A monumental sculpture with two determined faces. Border Crossing/Cruzando El Rio Bravo, 1989, Luis Jiménez.
I urge anyone in San Diego to visit the Art of the Open Air exhibit now running in Balboa Park. Fifteen monumental sculptures by important artists are currently on display in the Plaza de Panama and inside the May S. Marcy Sculpture Garden. These works belong to the San Diego Museum of Art.
In case you can’t see them in person, here are some photos of the sculptures that are arranged around the Plaza de Panama. Nearby signs provide information about both the artwork and the artists.
Sculpture walk map. Fifteen works by important artists are featured in the San Diego Museum of Art’s new exhibit Art of the Open Air.
One of eight signs in the Plaza de Panama, explaining the fascinating outdoor exhibit, which will run in Balboa Park through February 13, 2018.
Seven of the fifteen outdoor sculptures are located in Balboa Park’s historic Plaza de Panama. Nearby signs explain the diverse artwork and artists.
Visitors to Balboa Park in San Diego check out a large sculpture depicting migrants crossing the Rio Grande.
Artist Luis Jiménez focused on the American Southwest, using vivid colors and materials from popular culture. His work often questioned cultural stereotypes.
The Watchers, 1960, Lynn Chadwick. Geometric, featureless sculptures that convey human anxiety and distrust.
Lynn Chadwick, a post-World War II British sculptor, believed that art should be a manifestation of some vital force from the dark.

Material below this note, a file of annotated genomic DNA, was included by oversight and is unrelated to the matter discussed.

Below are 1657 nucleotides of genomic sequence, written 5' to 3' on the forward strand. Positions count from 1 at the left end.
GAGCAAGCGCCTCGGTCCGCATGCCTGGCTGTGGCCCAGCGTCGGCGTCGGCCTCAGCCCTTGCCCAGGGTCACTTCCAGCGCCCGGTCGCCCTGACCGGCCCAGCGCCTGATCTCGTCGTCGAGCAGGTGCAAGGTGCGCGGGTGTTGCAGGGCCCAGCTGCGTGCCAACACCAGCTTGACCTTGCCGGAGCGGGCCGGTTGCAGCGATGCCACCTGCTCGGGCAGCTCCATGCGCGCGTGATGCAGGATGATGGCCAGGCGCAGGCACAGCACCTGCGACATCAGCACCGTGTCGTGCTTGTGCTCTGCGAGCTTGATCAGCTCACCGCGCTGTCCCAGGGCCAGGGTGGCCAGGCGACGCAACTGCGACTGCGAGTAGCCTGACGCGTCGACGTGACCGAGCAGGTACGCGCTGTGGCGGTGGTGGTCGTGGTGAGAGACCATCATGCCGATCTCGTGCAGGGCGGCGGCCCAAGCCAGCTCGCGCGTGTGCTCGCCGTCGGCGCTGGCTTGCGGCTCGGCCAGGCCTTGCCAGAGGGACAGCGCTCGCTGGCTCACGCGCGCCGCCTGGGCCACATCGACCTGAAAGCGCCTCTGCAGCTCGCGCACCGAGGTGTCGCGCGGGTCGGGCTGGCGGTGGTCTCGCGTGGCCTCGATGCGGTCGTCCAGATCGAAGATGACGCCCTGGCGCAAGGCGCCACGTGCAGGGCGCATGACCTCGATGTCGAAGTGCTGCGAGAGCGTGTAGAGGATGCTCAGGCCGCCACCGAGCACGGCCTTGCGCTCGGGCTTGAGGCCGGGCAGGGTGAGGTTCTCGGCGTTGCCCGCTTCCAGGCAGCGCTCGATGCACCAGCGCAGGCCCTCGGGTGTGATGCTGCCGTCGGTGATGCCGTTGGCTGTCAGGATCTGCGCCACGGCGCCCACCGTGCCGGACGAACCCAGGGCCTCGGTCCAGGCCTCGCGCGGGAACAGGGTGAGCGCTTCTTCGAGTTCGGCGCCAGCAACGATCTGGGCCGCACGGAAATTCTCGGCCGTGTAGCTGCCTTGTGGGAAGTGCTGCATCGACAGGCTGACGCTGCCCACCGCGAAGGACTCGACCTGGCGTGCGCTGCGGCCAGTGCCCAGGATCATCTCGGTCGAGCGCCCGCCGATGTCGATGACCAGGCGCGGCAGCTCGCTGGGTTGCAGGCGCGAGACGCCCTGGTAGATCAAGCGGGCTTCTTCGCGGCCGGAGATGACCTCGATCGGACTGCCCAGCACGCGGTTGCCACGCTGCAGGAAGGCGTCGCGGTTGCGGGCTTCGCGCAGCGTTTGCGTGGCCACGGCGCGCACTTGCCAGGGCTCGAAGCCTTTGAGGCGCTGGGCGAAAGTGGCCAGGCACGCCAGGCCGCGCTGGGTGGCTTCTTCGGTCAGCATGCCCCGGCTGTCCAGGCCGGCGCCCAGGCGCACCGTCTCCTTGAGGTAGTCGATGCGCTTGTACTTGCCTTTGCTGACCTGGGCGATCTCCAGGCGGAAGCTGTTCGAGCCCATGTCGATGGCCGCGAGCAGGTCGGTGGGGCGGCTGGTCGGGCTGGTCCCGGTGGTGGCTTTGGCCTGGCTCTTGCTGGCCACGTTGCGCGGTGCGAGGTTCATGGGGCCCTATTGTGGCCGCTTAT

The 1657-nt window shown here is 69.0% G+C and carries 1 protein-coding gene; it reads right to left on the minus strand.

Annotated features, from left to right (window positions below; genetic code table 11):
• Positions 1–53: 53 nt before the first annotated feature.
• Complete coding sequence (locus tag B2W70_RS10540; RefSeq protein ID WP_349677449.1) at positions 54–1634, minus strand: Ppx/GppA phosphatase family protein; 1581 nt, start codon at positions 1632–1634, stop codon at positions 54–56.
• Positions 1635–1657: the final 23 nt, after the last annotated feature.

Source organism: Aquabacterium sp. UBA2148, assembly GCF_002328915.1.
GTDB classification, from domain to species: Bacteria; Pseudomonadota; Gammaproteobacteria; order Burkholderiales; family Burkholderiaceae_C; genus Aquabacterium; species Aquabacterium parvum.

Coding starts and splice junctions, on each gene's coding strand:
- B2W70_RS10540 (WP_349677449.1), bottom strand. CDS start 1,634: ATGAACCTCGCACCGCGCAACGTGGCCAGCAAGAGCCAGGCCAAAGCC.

The Prodigal Son, 1905, Auguste Rodin. A sculpture from The Gates of Hell, inspired by Dante’s Inferno.
Auguste Rodin was a French sculptor inspired by Michelangelo and linked to the Impressionists. He believed sculpture should produce the impression of movement.
Mother and Daughter Seated, 1971, Francisco Zúñiga. Archetype of a mother-daughter pair, rendered both physically and psychologically.
Francisco Zúñiga created unique artwork that is defined by a fundamental humanism.
Big Open Skull, 1966-73, Jack Zajac. A monumental bronze sculpture that creates a sense of timelessness.
Jack Zajac is an American artist who once worked at a steel mill. He is now Sculptor Emeritus at University of California, Santa Cruz.
Solar Bird, 1966, Joan Miró. One of the artist’s recurring motifs, the bird symbolizes flight and escape, liberty and spirituality.
Joan Miró is a famous Spanish artist best known for his Surrealist paintings.
Odyssey III, 1973, Tony Rosenthal. Circular planes made of aluminum are forward-looking, anticipating an adventurous journey.
Tony Rosenthal was an American artist who created clean lines, pure forms. His sculptures fit the open-air environment of Southern California.
Fantastic works of art await visitors to Balboa Park in San Diego.
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